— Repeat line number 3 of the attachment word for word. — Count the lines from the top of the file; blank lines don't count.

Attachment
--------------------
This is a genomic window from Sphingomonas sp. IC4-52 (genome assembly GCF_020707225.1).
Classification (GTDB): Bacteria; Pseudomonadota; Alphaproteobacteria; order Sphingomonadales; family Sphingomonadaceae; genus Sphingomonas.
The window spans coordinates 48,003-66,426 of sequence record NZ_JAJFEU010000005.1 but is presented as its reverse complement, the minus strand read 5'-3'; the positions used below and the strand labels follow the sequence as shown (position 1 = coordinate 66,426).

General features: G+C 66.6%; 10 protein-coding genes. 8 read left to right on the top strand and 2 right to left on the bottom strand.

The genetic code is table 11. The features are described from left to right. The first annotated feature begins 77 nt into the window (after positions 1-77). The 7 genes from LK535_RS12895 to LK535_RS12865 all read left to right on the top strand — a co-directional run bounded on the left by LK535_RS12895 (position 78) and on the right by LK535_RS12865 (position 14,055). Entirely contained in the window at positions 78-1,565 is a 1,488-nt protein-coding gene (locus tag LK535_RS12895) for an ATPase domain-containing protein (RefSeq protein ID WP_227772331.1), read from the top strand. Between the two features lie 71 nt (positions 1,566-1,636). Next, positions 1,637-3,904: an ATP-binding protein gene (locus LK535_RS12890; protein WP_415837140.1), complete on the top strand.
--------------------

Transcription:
The window spans coordinates 48,003-66,426 of sequence record NZ_JAJFEU010000005.1 but is presented as its reverse complement, the minus strand read 5'-3'; the positions used below and the strand labels follow the sequence as shown (position 1 = coordinate 66,426).